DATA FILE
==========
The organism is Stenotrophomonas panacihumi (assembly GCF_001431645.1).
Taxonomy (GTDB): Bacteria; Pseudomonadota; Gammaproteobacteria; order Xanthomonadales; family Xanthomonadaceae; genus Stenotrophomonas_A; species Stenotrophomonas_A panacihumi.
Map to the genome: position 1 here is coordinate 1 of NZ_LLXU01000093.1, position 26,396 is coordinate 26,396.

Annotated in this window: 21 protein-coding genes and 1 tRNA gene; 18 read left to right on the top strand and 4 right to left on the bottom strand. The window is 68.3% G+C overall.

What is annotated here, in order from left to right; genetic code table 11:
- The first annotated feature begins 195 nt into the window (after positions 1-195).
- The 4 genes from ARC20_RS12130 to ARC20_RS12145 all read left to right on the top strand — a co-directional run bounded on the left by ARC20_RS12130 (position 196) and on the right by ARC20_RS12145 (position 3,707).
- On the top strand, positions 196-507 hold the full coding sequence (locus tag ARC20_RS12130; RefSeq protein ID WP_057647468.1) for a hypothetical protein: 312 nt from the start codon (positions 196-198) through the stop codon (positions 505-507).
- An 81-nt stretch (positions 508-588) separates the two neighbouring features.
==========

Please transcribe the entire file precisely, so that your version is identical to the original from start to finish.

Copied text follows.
The organism is Stenotrophomonas panacihumi (assembly GCF_001431645.1).
Taxonomy (GTDB): Bacteria; Pseudomonadota; Gammaproteobacteria; order Xanthomonadales; family Xanthomonadaceae; genus Stenotrophomonas_A; species Stenotrophomonas_A panacihumi.
Map to the genome: position 1 here is coordinate 1 of NZ_LLXU01000093.1, position 26,396 is coordinate 26,396.

Annotated in this window: 21 protein-coding genes and 1 tRNA gene; 18 read left to right on the top strand and 4 right to left on the bottom strand. The window is 68.3% G+C overall.

What is annotated here, in order from left to right; genetic code table 11:
- The first annotated feature begins 195 nt into the window (after positions 1-195).
- The 4 genes from ARC20_RS12130 to ARC20_RS12145 all read left to right on the top strand — a co-directional run bounded on the left by ARC20_RS12130 (position 196) and on the right by ARC20_RS12145 (position 3,707).
- On the top strand, positions 196-507 hold the full coding sequence (locus tag ARC20_RS12130; RefSeq protein ID WP_057647468.1) for a hypothetical protein: 312 nt from the start codon (positions 196-198) through the stop codon (positions 505-507).
- An 81-nt stretch (positions 508-588) separates the two neighbouring features.